The first two episodes are about the Dutch Underground during World War II. The stories were quite interesting, and the fact that they are true stories from the producer’s grandparents makes them especially interesting. The 3rd episode, Twice Born Fly, was a fun story about when the father of the family found himself in prison in quite bizarre circumstances. I was expecting the punch line that came, but it was still a really fun story, with a great message. The 5th and 6th episodes, about the Free Burma Rangers, were very exciting. We were nearly on the edge of our seats at times during these stories. Probably our favorite episode, however, was the 4th one, I Wonder Why? This tells the story of a family who moved to India to run an orphanage and experienced some amazing miracles—as well as some very difficult times. I think we appreciated it so much because we could relate to some parts of the story. The children of the family went through culture shock, and had many struggles learning to love those around them, as well as learning to adjust to a completely different way of life. The way they changed through the story was really special.

In the episodes about the Dutch Underground, there were stories we quite appreciated, as well as aspects that bothered us somewhat. My favorite part of that story was the scene where the Nazis burst in on a meeting of the Underground. It was New Year’s, so one of the women had made oliebollen, or  oil balls, and those treats saved the day. We have a friend who came from Holland, and she makes oil balls every year; we get treated with them when we join her family on New Year’s Eve. That part of the episode was more meaningful to us because of our friend. We also appreciated the attitude of the Underground workers that they wanted to help deliver those who were being taken to death. It meant putting their own lives in danger, but they were willing to do that for the sake of others.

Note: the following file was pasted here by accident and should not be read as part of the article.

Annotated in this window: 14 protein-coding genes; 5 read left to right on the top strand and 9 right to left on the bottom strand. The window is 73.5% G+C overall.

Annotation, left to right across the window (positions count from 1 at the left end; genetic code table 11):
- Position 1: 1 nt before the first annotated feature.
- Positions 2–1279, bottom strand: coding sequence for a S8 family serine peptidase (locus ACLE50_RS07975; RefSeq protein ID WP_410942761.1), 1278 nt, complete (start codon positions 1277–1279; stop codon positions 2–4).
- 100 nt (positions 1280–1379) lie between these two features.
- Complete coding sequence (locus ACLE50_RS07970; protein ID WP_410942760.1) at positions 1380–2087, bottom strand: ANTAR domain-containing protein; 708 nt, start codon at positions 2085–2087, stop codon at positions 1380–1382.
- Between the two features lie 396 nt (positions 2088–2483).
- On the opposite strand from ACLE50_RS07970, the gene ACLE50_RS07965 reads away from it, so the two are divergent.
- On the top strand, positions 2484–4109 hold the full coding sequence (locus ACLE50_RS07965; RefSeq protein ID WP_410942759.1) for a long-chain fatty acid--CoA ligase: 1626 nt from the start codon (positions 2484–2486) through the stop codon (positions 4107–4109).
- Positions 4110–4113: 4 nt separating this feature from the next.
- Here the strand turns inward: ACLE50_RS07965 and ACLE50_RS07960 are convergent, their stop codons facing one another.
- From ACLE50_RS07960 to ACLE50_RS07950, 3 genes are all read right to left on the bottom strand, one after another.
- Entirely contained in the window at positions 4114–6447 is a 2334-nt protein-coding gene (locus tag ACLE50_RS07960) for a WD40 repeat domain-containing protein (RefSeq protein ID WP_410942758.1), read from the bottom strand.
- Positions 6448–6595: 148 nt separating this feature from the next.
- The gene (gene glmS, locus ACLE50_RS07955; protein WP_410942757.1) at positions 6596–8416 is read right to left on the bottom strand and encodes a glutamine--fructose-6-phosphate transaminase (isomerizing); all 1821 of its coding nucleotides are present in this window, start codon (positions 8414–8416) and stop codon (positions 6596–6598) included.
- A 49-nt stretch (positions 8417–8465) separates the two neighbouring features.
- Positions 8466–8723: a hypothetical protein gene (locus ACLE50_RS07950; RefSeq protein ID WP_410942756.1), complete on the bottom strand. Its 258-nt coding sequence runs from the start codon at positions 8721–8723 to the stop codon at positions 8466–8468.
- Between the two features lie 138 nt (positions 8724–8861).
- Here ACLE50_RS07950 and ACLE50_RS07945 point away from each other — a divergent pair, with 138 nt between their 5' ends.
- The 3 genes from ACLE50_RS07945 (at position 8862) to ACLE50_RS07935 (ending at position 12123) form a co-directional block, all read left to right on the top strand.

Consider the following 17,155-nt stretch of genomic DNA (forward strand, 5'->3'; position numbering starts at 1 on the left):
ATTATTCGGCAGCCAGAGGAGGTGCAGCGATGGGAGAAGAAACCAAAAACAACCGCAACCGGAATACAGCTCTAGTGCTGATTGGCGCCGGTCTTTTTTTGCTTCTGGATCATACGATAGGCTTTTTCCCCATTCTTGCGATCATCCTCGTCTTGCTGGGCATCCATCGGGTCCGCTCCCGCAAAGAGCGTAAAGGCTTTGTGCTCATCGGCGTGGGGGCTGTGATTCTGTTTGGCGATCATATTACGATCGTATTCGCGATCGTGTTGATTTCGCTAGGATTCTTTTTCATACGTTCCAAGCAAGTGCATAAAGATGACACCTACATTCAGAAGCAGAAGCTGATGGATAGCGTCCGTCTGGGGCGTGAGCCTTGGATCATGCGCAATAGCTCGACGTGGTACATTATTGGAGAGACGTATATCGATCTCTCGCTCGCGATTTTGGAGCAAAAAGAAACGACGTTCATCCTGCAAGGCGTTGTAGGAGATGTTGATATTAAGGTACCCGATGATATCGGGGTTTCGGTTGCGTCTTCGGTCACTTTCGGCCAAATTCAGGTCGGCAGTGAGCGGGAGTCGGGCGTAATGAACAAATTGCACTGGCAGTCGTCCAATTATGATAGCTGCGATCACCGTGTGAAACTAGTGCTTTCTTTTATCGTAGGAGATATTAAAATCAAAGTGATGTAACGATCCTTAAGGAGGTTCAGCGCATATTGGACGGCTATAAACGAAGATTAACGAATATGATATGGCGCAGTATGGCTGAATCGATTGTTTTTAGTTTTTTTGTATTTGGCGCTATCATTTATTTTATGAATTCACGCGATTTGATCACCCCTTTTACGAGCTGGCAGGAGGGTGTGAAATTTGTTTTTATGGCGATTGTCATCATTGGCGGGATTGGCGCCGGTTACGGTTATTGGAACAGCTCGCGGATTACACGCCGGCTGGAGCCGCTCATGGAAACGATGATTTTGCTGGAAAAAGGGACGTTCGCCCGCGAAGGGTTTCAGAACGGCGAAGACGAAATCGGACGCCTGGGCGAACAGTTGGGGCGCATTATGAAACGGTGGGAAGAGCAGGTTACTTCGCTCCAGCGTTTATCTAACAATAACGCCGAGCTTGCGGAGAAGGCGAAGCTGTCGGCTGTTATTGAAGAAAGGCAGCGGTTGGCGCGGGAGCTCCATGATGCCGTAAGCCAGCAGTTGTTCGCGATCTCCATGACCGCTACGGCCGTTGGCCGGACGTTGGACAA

On the other hand, the attitude expressed by one young man that, “Life on the sidelines is very boring,” rather bothered me. When he left the sidelines and joined in the fight, he started doing things that go against the teachings of Jesus. I know many Christians believe that war is different, but we take the Sermon on the Mount literally, and don’t believe it is right to use violence at any time. There was also the issue of stealing ration cards—is it right to steal, even in wartime? I know this was a very difficult time, and I’m not sure what I would do if I were there—this makes a good topic for discussion! Another problem we had with these episodes was the very thick Dutch accent one of the narrators has. It was authentic, and I enjoy the producer’s quest for authenticity, but we quickly lost the younger half of the family as we listened to this story, and they didn’t want to hear any more episodes, sadly, although I believe everyone ended up listening to Twice Born Fly.

The two episodes about the Free Burma Rangers were fascinating, and very exciting. I didn’t know anything about them before, but what we learned, from the audio drama and from the Real Stories page on the Brinkman Adventures website, is amazing. The dedication these men have to help people who are being attacked is wonderful. On the other hand, as I mentioned above, are Jesus’ commands to not kill suspended in war time? I did appreciate what one person stated in Episode 6, that Jesus said we are to love our enemies.

We really enjoyed the Real Stories page. All the children crowded around to see as I looked at the pictures and read the stories on that page. It really adds to the audio version to have this page available and be able to see photographs of the people and events that are featured. At the end of the section for each episode there are a couple of paragraphs to help apply the lessons to our lives. We ended up skipping through those the evening we looked at the page, because it was bedtime and we just wanted to see the pictures—maybe sometime we’ll go back through and get more out of the stories and discussion suggestions.